The Downing Oyster House, which stood at 5 Broad Street in Lower Manhattan, was famous for its oyster dishes in a time when New York City was renowned for its oyster industry. It was observed that about $6 million worth were being sold annually to the city’s numerous restaurants, fish stores and street vendors, shipped from Staten Island and from additional points along the eastern seaboard. In fact, oysters in nineteenth century NYC were as popular as pizza and hot dogs were to be in its twentieth century.
Downing’s was by no means NYC’s only oyster house but it was the city’s most outstanding, for two reasons: it was distinctly luxurious where most other oyster houses were generally mundane or purely sleazy; and, more importantly, for its remarkable proprietor: Thomas Downing, a free black man.
He was born in Virginia in January 1791 to free parents; a revivalist preacher convincing their owner, Captain John Downing, that slavery was antithetical to their mutually held Methodist beliefs. Hence, Captain Downing freed them and erected the Downing Meeting House, appointing Thomas’ parents caretakers. They worked hard, acquired land, and built a “humbled and unpretended” home regularly visited by the county’s fashionable families: “the Wharton family, the West family, the Taylor family, the Custis family, of George Washington connection, the Wise family, and other like notables.”
During the War of 1812, when Downing was about 21, he left home, married and settled down in Philadelphia for 7 years, eventually moving to New York City in 1819. His only marketable skill was acquired through work on his parents’ land in Chincoteague, an island village south of the Maryland-Virginia border, where he procured and prepared varieties of crustaceans…especially oysters, which he personally loved to consume. By 1823 he was listed in the city directory as an “oysterman” and, in 1825, moved his already fledgling oyster business to 5 Broad Street: a “refectory” in its basement where he was “offering the public not only oysters on the half shell, but also ‘big fat oysters, natives,’ roasted ‘on a large gridiron over oak shavings.'”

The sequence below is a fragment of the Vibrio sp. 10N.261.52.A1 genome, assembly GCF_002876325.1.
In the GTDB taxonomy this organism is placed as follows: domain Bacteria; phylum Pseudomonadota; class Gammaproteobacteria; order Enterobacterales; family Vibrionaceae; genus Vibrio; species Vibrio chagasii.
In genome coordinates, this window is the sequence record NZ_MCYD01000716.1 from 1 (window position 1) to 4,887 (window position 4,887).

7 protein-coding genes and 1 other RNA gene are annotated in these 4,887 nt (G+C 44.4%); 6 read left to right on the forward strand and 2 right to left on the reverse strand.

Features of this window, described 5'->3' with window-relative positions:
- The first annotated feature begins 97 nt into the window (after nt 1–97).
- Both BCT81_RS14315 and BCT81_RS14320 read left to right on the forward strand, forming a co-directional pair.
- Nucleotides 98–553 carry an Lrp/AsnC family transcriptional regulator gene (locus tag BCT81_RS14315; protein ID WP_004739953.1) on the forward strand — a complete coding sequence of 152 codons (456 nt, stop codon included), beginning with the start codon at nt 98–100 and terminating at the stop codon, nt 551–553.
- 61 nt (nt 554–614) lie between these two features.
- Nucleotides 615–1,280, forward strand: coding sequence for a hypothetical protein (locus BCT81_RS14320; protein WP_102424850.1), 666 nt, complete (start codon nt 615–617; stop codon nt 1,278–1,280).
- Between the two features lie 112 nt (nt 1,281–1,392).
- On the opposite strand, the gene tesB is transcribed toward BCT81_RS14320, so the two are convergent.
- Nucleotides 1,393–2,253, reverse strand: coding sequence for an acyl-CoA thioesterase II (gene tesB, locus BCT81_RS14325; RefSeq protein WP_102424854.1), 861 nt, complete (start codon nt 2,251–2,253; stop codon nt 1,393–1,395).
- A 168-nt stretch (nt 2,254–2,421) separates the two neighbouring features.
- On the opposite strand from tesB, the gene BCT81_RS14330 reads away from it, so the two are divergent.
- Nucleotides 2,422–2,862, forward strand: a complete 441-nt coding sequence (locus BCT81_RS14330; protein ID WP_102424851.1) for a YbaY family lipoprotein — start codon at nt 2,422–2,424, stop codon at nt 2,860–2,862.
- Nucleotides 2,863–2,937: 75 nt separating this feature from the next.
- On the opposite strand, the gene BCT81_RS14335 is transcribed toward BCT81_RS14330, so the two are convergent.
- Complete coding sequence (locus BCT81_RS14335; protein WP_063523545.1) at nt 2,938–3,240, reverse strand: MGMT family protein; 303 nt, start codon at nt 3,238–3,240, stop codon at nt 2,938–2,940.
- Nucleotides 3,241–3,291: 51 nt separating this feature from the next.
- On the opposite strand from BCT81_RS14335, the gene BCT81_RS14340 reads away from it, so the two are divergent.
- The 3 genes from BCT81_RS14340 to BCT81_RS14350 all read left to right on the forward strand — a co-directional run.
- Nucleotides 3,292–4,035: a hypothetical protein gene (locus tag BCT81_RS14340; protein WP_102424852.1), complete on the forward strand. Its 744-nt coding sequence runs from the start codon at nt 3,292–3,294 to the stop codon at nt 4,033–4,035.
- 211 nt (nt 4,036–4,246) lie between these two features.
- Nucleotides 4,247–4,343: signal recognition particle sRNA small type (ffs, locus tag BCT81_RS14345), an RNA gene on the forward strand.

“Downing did not limit his offerings, as the Canal Street and Bowery men did, to raw, fried or stewed oysters. His menu was far more elaborate, listing such dishes as scalloped oysters, oyster pie, fish with oyster sauce, and poached turkey stuffed with oysters.” He personally took charge of every facet of his establishment, from the most minute table settings to going out on fishing boats to purchase the very best oyster catches, that his clientele would time and again be satisfied.
It’s little wonder that a man so conscientious towards the affairs of his business would be similarly conscientious towards the inequality that plagued society during the 19th century. Thomas Downing was, after all, a black man and despite the legal basis of his “free” status , would’ve been fully aware of the fact that his freedom was restricted. New York City oyster houses themselves were predominantly run by African-Americans and Downing could either serve a white or black clientele, but not both; his decision to appeal to middle- and upper-class whites ironically bringing him prosperity in the face of segregation. However, the less fortunate were never out of his thoughts and he always remained concerned for their welfare.